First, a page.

– Lache Seastrunk was 3rd on the roster at Oregon and impatient. He also wanted to be closer to a sick grandmother who raised him that lived 20 miles from Baylor’s campus. If you are buying into the “murky circumstances” with zero proof of anything, I think you have now self-discovered you have a deep personal bias against Art Briles and are incapable of evaluating the man in truth.

            – Robbie Rhodes – Robbie was suspended from the team after the first arrest and kicked off the team after the second arrest. I’m sure you would agree that smoking pot is not the gravest offense in the world. If so, stay off the Colorado slopes.

            – Josh Gordon – Kicked off the team after his second arrest for pot….which is legal in several states.

            – Sam Ukwuachu – If you have been following the story through the weekend and have an unbiased outlook, you can see the story on Art Briles has turned 180 degrees and there is a step by step timeline showing that he would not have known about Sam’s violent past and that Chris Petersen (who left Boise State on football probation) and his statement was a giant legal loophole written by attorneys and only approved by Petersen. The loophole of course is that Petersen’s statement never states that Petersen told Briles about SU’s violent behavior. It just leaves it to your imagination….which you have nicely filled in. The roaming email documenting the incident was from a Boise State employee to himself. It was never made public. No one knew if Petersen even knew the details, for some reason (lawsuit protection) he’s not talking.

            Heck, the coach himself was expecting SU back on the team (doesn’t sound like a guy that was worried about SU’s violence) and then called Baylor to recommend SU. SU’s high school coach confirmed that he received the exact same feedback on SU from Petersen as Coach Briles has stated. When the weight of evidence is shown, a person looks like a moron thinking Briles would have known about SU’s violent past.

            I think I’m about done. If you are still convinced Art Briles is an evil guy, then there is no helping you. Good luck in life.

      • Fair point. But the alternative is also a signal, and giving no answers or vague ones or changing the subject for a year on a supposed star athlete who’s incoming is just as much a signal, just in the other direction. Perhaps a statement saying “there’s a trial happening after a while for an issue with this player, and I’ll comment on him again once that’s finished” would have worked, but that makes it a much bigger story (and could also be viewed as a signal).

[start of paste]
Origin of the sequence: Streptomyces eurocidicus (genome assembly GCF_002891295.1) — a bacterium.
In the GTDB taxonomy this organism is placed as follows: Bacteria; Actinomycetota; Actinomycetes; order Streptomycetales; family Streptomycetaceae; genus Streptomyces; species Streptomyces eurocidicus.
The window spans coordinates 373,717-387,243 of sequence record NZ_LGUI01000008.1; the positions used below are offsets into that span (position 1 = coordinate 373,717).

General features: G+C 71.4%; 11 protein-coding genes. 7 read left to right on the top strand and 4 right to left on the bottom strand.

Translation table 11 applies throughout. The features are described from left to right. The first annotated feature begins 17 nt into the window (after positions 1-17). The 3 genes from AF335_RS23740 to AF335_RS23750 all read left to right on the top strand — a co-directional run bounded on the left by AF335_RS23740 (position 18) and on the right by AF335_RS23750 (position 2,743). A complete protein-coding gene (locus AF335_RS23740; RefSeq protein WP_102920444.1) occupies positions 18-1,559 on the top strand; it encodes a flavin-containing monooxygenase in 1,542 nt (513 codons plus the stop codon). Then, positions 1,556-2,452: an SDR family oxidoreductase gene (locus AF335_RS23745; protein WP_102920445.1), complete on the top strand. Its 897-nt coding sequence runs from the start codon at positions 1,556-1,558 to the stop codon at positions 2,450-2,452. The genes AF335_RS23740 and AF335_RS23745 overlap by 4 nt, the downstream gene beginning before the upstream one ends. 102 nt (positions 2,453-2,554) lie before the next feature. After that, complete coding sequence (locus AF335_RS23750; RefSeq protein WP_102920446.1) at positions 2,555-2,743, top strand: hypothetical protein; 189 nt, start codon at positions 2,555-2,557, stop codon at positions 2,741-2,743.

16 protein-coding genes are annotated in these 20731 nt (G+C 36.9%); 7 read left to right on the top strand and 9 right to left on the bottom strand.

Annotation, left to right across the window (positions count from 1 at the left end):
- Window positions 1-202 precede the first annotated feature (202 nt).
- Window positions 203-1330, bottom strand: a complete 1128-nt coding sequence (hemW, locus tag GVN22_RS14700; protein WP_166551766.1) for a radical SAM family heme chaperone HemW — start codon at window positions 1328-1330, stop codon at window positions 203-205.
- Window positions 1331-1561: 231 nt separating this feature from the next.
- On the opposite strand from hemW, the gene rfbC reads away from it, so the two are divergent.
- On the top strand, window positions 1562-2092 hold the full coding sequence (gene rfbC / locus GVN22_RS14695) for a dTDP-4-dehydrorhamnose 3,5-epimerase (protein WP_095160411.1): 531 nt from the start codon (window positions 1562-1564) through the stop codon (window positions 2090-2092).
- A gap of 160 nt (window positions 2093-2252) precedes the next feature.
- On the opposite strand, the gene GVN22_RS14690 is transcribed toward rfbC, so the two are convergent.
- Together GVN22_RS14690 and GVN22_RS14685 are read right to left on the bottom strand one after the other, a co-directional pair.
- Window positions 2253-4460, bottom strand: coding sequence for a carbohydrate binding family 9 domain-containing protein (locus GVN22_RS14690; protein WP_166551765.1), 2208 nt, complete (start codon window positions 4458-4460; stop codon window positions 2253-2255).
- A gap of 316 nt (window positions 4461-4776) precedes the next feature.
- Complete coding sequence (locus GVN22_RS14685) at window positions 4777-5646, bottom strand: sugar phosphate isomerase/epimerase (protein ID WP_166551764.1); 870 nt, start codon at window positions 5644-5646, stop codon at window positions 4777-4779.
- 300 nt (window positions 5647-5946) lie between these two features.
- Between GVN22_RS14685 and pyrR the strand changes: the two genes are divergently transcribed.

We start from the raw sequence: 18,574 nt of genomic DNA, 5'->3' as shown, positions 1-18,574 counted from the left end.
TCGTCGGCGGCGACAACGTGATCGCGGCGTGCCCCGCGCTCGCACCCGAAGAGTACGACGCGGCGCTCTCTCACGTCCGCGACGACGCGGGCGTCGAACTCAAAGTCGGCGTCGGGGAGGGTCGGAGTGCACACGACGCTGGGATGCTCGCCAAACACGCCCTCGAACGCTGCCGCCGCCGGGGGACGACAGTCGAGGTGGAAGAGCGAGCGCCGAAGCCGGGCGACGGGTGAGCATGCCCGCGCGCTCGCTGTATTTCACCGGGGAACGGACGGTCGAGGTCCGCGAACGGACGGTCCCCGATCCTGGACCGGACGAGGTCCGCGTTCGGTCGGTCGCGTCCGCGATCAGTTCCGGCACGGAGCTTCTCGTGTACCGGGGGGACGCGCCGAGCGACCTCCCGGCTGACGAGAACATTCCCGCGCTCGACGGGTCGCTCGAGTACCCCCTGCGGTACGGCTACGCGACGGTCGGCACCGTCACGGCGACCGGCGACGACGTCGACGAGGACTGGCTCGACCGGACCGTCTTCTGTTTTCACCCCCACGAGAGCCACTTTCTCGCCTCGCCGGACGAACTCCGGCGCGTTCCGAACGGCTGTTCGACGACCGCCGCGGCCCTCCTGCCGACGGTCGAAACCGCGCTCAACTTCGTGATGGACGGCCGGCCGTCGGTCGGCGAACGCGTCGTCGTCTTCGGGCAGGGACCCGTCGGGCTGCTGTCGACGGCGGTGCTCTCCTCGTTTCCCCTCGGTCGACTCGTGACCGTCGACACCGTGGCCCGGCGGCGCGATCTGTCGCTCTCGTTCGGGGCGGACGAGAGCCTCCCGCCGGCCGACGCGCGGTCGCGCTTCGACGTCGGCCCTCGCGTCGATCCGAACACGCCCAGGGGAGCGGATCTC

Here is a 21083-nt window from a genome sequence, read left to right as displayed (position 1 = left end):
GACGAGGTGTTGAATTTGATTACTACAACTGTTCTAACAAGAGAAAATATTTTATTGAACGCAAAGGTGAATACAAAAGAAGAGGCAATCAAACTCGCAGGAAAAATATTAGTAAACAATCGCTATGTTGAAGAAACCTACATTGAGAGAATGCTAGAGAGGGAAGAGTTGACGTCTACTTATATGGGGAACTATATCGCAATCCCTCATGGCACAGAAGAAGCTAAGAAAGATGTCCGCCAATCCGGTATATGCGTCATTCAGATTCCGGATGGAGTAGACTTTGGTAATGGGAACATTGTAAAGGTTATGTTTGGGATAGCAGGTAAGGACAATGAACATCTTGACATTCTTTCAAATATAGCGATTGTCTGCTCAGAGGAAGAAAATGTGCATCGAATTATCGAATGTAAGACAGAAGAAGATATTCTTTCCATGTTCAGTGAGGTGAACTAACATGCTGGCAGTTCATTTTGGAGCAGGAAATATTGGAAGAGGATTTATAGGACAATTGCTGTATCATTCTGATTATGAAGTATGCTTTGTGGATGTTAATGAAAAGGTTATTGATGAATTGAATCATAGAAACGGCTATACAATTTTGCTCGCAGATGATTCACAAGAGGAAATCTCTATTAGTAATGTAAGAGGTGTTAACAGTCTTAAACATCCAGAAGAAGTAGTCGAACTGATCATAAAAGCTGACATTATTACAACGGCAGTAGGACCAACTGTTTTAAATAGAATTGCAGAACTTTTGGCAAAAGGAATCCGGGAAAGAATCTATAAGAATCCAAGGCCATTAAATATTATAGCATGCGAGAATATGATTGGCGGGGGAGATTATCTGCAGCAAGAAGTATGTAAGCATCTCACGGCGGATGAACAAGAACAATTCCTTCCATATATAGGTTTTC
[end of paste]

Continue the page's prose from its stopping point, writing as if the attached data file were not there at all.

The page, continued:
• GoBears

    Screw you Texas Monthly

    • Pip

      Nice one einstein.

    • JKC

      Real mature comment in story concerning a rape CONVICTION.

      Keep it classy bears

      • JDA

        Atta boy GoBears, embarrass yourself and your pathetic school.

    • Disgusted

      Seems to be the standard Baylor response. Don’t want to have sex with me, well screw you. Don’t like our star recruit, well screw you. Write an article we don’t like, well screw you. Welcome to Waco.

  • Randy Flinchum

    How many more women does this guy have to attack before you guys think justice should be served? Just another of example of the willingness to take on a criminal with a record because he can rush the passer and bring glory to your school (see Florida State for further help in handling this). Art Briles and the Baylor Administration and the Waco Police Dept. should be ashamed of themselves. This girl deserves an apology for the way she was treated. Wauchuwu is the person who should have been forced to leave Baylor.

    • Well, he’s attacked one so far, if the allegations are true (the Boise State stuff alleges that he put a fist through a window, not through a person), and if it’s true he assaulted her, he should go to jail. There’s a procedure we typically use before that happens, though, called a trial, and I think that’s happening now.

      • GenX

        his violence against women goes back to high school.

        • Good of you to make that up.

          • GenX

            Google is your friend

    • ♛OG D.C.♛

      Florida State handled everything by the book. You will realize that when they are absolved of the title IX allegations. Kinsman has done nothing but lie, change her story and go after money. This Baylor case is some real bad stuff tho.

      • Sky Mirror

        The way that Fla State, the local police and DA handled that case was a disgrace to the school, the town and the state of Fla. And it appears that Waco and Baylor are all too willing to fall into the same sleazebag territory. In Baylor’s case, it is a disgrace to the school, the town, the State of Texas and to the Baptist church. What a bunch of hollow hypocrites. And if Ken Starr was ready to prosecute a president for participating in a consensual sexual act, lets see how he feels about rape.

    • Chris Johnson

      He should not be attacking any women. He has never played a down for Baylor and pending the outcome of the trial, may never play. Randy, why do you think he has attacked other women? He did not have a criminal record. And the Boise State didn’t think he was violent. Boise’s Coach Peterson stated he thought Ukwuachu would be back on his team.

      • GenX